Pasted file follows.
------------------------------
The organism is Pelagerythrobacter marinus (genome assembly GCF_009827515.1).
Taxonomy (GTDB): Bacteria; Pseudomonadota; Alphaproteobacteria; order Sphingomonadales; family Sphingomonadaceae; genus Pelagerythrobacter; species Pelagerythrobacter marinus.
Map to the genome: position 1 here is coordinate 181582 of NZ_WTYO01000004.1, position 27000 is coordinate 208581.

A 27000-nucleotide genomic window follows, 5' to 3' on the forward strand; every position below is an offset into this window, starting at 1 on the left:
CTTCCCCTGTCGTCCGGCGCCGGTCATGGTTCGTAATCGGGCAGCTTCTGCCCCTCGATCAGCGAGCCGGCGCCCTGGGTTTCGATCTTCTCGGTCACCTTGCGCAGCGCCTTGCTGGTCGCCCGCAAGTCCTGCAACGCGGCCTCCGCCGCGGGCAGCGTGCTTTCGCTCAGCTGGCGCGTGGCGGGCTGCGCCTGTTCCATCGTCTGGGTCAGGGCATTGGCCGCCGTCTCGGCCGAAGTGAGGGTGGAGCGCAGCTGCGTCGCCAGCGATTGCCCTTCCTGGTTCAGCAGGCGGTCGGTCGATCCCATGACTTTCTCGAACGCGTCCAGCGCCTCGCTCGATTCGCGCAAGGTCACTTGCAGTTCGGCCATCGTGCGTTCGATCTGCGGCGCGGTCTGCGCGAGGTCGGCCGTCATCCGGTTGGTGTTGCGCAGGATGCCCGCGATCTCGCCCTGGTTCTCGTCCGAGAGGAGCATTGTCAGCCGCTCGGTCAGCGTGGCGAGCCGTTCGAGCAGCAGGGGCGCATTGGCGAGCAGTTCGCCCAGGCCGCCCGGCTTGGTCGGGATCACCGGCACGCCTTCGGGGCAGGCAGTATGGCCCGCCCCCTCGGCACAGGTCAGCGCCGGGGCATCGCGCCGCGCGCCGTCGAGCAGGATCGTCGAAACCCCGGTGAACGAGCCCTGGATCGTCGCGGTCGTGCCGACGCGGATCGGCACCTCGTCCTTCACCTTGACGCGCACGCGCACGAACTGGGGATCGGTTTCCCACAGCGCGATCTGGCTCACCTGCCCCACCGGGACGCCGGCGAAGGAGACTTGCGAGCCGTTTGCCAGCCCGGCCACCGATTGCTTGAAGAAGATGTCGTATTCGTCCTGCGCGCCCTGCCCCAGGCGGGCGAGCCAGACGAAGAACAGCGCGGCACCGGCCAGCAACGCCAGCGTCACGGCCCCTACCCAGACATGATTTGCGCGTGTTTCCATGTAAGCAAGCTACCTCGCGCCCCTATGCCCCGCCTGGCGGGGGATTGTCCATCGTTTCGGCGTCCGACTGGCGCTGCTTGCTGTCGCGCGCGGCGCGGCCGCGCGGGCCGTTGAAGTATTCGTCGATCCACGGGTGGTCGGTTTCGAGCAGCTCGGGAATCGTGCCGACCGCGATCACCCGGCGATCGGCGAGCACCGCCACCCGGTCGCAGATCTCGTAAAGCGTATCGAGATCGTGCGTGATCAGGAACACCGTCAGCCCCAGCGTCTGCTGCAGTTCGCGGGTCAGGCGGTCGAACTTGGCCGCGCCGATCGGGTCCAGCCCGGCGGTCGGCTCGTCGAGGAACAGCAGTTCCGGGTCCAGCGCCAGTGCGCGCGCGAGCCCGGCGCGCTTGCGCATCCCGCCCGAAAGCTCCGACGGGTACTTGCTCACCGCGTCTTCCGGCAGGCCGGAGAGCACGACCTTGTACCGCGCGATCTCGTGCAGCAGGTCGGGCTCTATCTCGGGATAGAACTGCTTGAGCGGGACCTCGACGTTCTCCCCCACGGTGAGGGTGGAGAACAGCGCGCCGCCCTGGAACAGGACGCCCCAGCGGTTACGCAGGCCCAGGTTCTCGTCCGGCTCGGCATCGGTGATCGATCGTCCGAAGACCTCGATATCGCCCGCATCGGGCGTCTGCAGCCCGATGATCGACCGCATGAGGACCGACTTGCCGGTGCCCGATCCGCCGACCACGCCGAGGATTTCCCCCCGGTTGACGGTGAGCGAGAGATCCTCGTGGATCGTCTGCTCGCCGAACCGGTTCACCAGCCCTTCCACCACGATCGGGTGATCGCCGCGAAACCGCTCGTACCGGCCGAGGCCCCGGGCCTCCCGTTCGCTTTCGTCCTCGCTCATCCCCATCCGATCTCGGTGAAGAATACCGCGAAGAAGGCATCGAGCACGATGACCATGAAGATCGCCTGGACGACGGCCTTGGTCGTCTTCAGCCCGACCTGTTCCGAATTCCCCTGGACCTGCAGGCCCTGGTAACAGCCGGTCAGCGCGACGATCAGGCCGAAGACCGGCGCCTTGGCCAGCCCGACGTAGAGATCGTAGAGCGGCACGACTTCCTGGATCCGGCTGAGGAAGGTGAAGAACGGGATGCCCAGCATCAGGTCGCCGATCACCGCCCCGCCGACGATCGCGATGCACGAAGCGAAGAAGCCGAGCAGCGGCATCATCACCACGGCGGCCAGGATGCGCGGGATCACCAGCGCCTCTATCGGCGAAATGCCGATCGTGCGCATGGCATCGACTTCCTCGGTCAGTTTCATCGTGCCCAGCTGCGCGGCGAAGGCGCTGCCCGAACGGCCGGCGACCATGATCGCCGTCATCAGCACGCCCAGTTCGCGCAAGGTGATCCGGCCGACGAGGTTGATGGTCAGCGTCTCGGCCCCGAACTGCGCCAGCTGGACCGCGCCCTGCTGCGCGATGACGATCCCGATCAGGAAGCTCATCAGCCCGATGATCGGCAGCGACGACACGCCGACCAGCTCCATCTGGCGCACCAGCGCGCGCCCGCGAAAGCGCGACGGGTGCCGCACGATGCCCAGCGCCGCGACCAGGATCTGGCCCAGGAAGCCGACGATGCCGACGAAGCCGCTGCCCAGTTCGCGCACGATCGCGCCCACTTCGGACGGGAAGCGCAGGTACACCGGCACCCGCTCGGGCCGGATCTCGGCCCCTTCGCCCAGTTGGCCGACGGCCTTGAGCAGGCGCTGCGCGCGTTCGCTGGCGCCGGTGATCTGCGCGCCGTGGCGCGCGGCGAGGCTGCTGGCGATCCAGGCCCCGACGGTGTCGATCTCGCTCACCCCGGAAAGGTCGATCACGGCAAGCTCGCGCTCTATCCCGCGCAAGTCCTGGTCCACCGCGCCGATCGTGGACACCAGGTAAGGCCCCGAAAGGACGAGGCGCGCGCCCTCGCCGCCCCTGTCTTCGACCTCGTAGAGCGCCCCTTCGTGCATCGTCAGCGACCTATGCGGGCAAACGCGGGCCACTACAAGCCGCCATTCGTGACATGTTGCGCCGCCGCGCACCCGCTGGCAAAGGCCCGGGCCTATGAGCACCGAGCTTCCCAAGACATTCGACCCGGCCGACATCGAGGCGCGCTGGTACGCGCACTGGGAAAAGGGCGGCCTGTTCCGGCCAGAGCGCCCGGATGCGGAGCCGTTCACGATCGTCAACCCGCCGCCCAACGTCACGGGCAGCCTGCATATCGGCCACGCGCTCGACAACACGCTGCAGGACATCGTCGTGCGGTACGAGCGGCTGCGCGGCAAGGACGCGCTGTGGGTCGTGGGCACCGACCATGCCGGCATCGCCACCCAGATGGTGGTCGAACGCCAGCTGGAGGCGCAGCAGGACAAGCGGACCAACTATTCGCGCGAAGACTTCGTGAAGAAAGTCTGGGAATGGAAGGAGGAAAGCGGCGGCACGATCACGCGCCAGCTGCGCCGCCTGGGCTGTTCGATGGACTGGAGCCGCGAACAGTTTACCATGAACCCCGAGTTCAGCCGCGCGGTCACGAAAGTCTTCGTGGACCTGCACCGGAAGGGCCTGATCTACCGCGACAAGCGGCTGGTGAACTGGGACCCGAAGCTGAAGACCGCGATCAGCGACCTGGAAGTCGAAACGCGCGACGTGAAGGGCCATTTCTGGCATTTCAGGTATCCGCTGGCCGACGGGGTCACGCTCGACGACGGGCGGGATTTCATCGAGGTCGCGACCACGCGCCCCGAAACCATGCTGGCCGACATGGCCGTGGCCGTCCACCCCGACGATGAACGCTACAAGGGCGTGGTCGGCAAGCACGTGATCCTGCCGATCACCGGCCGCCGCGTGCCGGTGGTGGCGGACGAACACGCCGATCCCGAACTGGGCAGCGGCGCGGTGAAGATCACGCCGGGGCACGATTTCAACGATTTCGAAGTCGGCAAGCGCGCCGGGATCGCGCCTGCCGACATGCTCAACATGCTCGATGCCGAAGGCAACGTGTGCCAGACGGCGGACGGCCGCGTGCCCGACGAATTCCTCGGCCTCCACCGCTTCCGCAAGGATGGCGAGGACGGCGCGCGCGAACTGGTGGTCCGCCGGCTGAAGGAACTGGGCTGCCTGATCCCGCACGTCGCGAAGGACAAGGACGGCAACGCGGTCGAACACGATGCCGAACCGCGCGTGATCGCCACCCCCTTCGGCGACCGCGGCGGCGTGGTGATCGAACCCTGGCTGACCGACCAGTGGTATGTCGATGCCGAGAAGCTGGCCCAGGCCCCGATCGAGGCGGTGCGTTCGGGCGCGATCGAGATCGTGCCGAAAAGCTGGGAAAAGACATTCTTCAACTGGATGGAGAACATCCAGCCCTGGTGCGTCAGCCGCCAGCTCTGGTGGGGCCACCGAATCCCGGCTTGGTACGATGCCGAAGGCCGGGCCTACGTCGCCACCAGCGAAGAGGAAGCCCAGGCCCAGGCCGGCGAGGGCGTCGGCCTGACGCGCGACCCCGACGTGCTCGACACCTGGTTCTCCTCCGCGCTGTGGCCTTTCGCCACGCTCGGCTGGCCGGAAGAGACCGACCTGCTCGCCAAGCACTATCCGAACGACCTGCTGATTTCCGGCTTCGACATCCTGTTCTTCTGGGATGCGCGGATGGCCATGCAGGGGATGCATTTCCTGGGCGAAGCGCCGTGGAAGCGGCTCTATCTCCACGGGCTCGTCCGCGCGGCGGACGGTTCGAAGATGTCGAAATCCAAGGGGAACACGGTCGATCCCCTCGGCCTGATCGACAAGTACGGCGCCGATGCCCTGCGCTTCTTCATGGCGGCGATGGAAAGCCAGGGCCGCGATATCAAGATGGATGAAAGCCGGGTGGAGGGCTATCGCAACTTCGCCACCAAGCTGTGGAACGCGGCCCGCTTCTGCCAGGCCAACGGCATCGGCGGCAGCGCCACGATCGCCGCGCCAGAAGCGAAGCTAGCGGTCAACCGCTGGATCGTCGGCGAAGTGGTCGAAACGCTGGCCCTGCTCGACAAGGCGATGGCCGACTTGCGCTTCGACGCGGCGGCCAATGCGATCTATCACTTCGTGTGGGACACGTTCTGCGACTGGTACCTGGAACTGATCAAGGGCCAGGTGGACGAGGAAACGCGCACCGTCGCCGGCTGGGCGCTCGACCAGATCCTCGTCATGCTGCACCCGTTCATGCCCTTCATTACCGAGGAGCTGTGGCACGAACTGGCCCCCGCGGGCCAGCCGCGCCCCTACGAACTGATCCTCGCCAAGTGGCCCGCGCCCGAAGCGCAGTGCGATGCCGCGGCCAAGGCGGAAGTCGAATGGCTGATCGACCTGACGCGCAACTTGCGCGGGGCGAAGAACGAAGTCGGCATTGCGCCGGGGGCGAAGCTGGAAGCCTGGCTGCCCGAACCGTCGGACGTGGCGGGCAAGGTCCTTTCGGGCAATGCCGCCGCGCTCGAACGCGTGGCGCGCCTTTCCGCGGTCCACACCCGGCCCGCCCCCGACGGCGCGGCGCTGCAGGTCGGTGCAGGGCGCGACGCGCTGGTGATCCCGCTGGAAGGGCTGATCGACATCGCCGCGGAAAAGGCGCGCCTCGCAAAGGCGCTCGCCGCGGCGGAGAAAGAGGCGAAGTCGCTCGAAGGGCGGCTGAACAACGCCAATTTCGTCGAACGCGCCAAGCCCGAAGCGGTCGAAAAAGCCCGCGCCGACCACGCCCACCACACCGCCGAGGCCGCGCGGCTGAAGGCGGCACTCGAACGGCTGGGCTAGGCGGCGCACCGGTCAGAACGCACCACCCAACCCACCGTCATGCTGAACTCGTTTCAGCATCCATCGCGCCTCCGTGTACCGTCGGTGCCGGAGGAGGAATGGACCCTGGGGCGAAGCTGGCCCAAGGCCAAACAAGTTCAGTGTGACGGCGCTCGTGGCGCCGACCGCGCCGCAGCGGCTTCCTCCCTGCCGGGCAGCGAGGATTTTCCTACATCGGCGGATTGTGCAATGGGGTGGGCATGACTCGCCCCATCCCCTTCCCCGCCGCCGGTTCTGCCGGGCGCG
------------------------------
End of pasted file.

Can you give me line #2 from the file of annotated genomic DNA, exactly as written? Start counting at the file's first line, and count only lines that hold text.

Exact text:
Taxonomy (GTDB): Bacteria; Pseudomonadota; Alphaproteobacteria; order Sphingomonadales; family Sphingomonadaceae; genus Pelagerythrobacter; species Pelagerythrobacter marinus.